Suffolk Downs cannot be pleased with the results of the new Suffolk University/Boston Herald poll, which suggests Bostonians are deadlocked on the track’s $1 billion casino proposal, with 46 percent of likely voters in favor and 46 percent opposed.
Those results are slightly worse for the casino than a recent Boston Globe poll which suggested 53 percent of likely voters supported the casino, and 36 percent opposed it.
The Suffolk University/Herald poll of 600 likely voters was conducted Sept. 12-17. The margin of error is 4 percent, accourding to Suffolk University.
One takeaway from the two recent polls is that there is a significant bloc of casino opponents citywide, which could pose a challenge for Suffolk Downs if they get a chance to vote. On an emotional issue such as casino gambling, opponents historically turn out in higher numbers at the ballot box, specialists say. Just ask Hard Rock International. The gambling giant went into its vote in West Springfield last week with a 49-41 percent advantage, according to its own polling. But Hard Rock got clobbered by 10 points in the referendum.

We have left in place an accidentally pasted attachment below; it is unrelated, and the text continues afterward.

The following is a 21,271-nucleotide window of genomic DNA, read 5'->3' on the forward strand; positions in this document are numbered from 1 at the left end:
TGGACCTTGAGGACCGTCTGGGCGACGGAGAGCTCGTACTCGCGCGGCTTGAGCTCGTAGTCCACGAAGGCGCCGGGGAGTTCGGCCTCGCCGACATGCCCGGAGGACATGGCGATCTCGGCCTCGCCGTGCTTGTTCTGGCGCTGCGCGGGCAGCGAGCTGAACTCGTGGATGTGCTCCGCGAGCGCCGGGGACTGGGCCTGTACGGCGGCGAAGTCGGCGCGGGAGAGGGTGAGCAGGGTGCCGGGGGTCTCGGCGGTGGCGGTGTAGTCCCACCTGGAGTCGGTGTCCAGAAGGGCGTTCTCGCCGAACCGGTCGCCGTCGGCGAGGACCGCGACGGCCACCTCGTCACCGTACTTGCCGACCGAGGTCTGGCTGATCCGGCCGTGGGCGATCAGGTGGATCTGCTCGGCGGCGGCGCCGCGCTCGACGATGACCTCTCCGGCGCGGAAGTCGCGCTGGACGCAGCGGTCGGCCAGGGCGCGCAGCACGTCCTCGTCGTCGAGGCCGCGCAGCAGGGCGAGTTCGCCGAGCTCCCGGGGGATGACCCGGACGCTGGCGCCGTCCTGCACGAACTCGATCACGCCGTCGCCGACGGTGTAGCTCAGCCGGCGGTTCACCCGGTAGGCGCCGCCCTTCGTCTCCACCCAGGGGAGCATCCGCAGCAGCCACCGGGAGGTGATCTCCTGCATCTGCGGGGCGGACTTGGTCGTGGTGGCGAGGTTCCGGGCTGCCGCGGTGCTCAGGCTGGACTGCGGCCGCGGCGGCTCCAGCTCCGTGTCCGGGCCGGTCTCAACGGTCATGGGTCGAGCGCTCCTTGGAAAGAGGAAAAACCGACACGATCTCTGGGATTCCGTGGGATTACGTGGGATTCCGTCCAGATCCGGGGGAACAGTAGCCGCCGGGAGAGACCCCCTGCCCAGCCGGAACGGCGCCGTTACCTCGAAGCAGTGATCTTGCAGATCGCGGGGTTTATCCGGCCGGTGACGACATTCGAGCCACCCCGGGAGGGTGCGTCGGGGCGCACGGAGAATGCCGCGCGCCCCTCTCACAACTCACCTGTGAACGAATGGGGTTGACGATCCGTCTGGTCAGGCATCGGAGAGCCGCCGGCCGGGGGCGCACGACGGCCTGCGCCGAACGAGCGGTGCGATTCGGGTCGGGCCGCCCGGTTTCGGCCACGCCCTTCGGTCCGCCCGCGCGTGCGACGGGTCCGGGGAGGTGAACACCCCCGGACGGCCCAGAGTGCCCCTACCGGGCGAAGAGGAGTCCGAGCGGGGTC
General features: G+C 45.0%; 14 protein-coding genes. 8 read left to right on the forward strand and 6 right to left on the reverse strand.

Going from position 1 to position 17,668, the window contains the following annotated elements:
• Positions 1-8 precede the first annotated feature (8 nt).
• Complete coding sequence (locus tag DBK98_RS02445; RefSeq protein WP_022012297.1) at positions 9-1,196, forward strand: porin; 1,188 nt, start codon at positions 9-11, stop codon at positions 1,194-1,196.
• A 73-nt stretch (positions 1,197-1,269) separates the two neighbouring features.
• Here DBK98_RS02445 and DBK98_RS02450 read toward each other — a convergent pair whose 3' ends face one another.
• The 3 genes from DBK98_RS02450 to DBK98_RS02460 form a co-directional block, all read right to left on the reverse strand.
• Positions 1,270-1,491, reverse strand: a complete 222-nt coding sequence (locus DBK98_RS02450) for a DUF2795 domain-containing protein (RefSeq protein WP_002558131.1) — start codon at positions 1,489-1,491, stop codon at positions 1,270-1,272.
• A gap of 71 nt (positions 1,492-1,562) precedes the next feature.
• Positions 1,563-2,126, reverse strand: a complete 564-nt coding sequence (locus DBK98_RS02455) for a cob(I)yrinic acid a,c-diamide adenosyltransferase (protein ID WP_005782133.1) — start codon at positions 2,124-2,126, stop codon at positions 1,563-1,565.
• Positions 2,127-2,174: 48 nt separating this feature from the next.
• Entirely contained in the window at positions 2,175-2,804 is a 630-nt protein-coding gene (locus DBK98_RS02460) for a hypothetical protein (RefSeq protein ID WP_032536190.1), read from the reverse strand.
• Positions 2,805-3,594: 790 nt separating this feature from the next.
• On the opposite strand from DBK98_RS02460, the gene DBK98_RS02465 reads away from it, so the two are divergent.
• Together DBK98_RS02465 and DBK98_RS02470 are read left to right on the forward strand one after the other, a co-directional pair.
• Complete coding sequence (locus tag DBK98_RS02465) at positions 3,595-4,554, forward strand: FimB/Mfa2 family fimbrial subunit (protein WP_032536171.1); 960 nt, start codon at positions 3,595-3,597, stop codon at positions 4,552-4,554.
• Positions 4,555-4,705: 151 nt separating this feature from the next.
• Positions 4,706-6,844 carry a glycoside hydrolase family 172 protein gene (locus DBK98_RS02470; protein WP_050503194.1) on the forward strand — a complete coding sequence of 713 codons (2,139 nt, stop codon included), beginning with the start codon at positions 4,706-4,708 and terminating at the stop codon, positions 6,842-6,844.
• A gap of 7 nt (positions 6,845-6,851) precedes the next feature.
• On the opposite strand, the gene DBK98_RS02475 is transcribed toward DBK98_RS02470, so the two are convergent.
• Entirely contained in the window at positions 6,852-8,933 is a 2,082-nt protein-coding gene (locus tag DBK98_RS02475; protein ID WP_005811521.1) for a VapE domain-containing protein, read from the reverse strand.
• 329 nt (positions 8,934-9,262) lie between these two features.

Like the Globe poll, the Suffolk University/Herald poll measured opinions across the city, even though the full city may not decide the casino issue.
Under state law, large cities have the option of limiting the vote to ward in which the casino would be located, or expanding the vote citywide, as Springfield did in July with an MGM proposal.
Mayor Thomas M. Menino wants to limit the vote to East Boston residents, whom, he says, are most likely to be affected by a casino in their neighborhood.
Most Bostonians disagree. In the Herald poll, 64 percent of likely voters believe the full city should have a say in whether there may be a casino in the Boston. Just 30 percent say the decision should be East Boston’s alone. Those numbers are similar to the results of the Globe poll earlier this month.
Suffolk Downs has requested the casino referendum be set for Nov. 5, the same day as the Boston municipal election.